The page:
Dung fuel, dry “za’atar” seedlings and nylon waste… preparations for winter season in Syria’s north
Umm Abdo left her tent to help her nine-year-old daughter, Maram, prepare dry dung fuel made of animal feces mixed with water and straw as discs. She had to bear the awful smell of the dung fuel discs that her daughter had been preparing for the whole day.
Outside the tent, the dung discs were distributed in a coordinated manner on the ground, and their smell was overwhelming, waiting to be dried in the sun. This scene was familiar to Umm Abdo from her childhood; however, she did not expect to see it again or to need dung discs fuel for heating in the coming winter.
Umm Abdo told Enab Baladi that her mother and grandmothers in the al-Dana town of Maarat al-Numan’s countryside used to make dry dung fuel to ignite the tandoor fire after covering it with firewood. Nevertheless, the area’s constant price increase made the dung discs essential for cooking and heating for all internally displaced people (IDPs) in the al-Ramdoun camp in Kafr Aruq town, north of Idlib.
What is dung fuel?
Dung fuel is black round discs made of animal dung, mainly goats and cows’ manure, and mixed with straw and water. After wetting and drying the dung for at least one night, it is made into a paste, then put into molds to take the shape of discs. Then, the discs are dried in the sun till they dry. Finally, the discs become ready to store and use to set fire with.
Umm Abdo suffers from asthma and allergy attacks triggered by strong smells. She said to Enab Baladi, “even though the dung fuel discs do not hide the manure’s smell even after becoming dry or upon burning, we are forced to use them, the gas and the firewood are expensive, and we need to provide heating to our children.”
The camp’s residents get livestock dung from their Bedouin neighbors and shepherds, who raise cows and sheep, and those who cannot obtain the components of the dung fuel search for other ways to prepare for winter.
Dry wild “origanum syriacum” (za’atar) seedlings, nylon waste, and quarrels over branches
In just three months, gas and fuel prices have risen five times in Syria’s northern region under the pretext of the Turkish lira’s depreciation against the US dollar. Last July, the “Syrian Salvation Government (SSG)” replaced the Syrian pound with the Turkish currency after the ongoing decline of the Syrian pound’s value. At the end of last September, the Turkish lira reached 7.8 against the US dollar.
The price of one liter of imported diesel oil reached 4.6 Turkish liras (TL = 0.58 USD), while gas cylinders were sold at the price of 65 (TL = 8.23 USD, according to the price bulletin set by “Watad Petroleum Company,” published on 24 September.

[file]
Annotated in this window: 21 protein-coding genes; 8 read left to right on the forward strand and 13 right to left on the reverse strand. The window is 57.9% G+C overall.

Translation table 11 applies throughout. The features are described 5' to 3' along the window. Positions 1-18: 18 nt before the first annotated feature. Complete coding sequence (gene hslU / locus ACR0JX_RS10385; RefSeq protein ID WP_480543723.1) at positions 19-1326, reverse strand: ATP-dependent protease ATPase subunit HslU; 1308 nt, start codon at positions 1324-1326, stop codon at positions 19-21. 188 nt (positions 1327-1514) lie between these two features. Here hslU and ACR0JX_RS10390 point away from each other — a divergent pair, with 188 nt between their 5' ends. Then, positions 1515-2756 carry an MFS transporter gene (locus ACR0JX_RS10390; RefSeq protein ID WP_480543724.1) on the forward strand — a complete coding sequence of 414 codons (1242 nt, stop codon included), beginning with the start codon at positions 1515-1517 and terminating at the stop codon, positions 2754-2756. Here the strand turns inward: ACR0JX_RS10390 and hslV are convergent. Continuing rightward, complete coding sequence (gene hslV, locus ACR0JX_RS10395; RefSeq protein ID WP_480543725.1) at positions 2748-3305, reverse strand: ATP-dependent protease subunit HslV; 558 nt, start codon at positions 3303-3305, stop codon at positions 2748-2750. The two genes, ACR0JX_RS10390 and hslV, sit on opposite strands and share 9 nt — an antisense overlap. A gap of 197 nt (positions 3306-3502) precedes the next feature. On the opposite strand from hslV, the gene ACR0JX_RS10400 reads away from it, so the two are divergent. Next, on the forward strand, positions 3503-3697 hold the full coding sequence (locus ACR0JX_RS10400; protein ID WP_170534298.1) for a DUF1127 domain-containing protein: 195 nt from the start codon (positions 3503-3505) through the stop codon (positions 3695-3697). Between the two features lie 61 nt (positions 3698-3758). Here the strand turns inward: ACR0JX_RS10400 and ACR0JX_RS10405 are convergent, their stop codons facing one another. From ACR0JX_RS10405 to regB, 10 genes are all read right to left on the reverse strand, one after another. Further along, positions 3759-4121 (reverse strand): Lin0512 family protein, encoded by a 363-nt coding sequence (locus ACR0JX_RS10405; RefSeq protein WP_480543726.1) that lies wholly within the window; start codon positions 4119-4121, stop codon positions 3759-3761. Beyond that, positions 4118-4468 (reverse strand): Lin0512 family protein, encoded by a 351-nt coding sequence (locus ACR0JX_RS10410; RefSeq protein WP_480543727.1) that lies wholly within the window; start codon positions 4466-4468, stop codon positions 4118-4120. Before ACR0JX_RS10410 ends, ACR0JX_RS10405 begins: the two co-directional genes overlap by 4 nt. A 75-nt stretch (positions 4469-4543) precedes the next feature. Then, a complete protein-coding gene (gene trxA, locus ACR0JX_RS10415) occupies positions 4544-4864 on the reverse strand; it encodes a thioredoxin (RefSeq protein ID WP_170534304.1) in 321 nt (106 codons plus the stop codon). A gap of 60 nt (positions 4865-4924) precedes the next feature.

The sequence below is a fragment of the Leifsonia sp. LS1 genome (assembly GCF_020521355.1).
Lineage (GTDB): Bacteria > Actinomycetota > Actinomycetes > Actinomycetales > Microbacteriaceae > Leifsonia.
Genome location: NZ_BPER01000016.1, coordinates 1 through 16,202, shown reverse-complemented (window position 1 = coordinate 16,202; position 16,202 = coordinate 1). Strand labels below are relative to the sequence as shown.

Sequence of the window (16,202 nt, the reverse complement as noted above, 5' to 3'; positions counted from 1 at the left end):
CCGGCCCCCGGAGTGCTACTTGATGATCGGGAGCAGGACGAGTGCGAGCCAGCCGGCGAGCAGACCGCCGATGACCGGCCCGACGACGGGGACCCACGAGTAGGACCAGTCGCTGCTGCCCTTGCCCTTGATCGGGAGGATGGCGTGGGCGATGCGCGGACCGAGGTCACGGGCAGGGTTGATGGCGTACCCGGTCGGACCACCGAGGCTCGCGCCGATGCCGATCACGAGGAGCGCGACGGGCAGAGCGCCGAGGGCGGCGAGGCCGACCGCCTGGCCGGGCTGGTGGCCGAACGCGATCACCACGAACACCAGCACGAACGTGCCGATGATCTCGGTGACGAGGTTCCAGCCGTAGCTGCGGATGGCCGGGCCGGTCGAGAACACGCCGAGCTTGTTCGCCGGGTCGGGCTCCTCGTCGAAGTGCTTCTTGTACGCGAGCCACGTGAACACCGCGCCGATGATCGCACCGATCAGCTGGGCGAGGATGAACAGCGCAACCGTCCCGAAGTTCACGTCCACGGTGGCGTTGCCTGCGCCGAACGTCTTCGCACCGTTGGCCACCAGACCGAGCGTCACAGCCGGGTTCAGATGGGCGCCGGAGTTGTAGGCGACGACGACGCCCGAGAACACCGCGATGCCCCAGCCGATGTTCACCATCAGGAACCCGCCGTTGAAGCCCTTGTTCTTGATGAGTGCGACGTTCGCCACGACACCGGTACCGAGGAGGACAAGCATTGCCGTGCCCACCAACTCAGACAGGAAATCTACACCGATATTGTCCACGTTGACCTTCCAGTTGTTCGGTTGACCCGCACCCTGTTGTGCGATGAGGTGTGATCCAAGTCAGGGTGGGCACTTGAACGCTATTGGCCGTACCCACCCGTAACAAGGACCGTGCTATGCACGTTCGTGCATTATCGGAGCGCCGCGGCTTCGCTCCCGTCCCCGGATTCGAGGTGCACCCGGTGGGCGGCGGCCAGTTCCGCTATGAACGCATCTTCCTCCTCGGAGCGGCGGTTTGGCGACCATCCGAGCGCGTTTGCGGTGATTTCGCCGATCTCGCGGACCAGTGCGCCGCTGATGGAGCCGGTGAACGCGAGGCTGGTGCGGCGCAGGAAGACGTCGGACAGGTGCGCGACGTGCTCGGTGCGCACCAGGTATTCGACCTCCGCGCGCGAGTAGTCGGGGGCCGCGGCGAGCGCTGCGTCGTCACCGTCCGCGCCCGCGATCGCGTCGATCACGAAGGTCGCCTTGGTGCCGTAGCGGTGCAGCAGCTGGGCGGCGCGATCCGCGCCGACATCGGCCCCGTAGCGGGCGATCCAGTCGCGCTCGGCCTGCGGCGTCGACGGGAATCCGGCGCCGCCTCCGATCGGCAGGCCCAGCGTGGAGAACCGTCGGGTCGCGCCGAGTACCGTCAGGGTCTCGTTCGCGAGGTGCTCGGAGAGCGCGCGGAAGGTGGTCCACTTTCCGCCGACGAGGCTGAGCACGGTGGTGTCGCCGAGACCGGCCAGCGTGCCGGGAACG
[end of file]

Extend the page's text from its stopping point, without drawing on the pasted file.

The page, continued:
The majority of displaced families living in the camps are unable to secure fuel; therefore, their children collect branches and dry wild “origanum syriacum” (za’atar) seedlings, which lose their greenness after five harvesting seasons.
Abdul Razzaq Mohammed Ramdoun, the “al-Ramdoun” camp director, told Enab Baladi that the harvesting trips lead to quarrels between the IDPs and the villagers over the straw and dry branches.
Displaced older people and widows who cannot bear the hardship of collecting dry seedlings turn to markets to buy old shoes, cheap coal, or olive pomace fuel to use for heating.
According to the estimations of the al-Sheikh Idris camp’s director in Khirbet Ma’ez, Mahmoud Nayef al-Sayyed, the cost of one ton of olive pomace fuel is 100 USD, and the price of a ton of firewood is 150 USD; however, the displaced people cannot afford these amounts, that is why they seek to store what they used for heating in 2019, the nylon waste.
The displaced families collect nylon from the landfills and use it for heating despite its smoke’s risk to health, al-Sayyed said.
He added that “relief organizations offer us lectures about coronavirus protection, but they do not provide a cure for our poverty.”
According to the “REACH” Initiative’s assessment of the needs of newly displaced persons, at the end of September, 75 percent of households do not have heating fuel.
The United Nations Office for the Coordination of Humanitarian Affairs (OCHA) issued a report on 9 September, which said that the high prices of fuel, bread, and transportation “marginalized” the poor and alienated them in the region.
This report was prepared with the contribution of Enab Baladi’s correspondent in Idlib’s countryside Iyad Abdel Jawad
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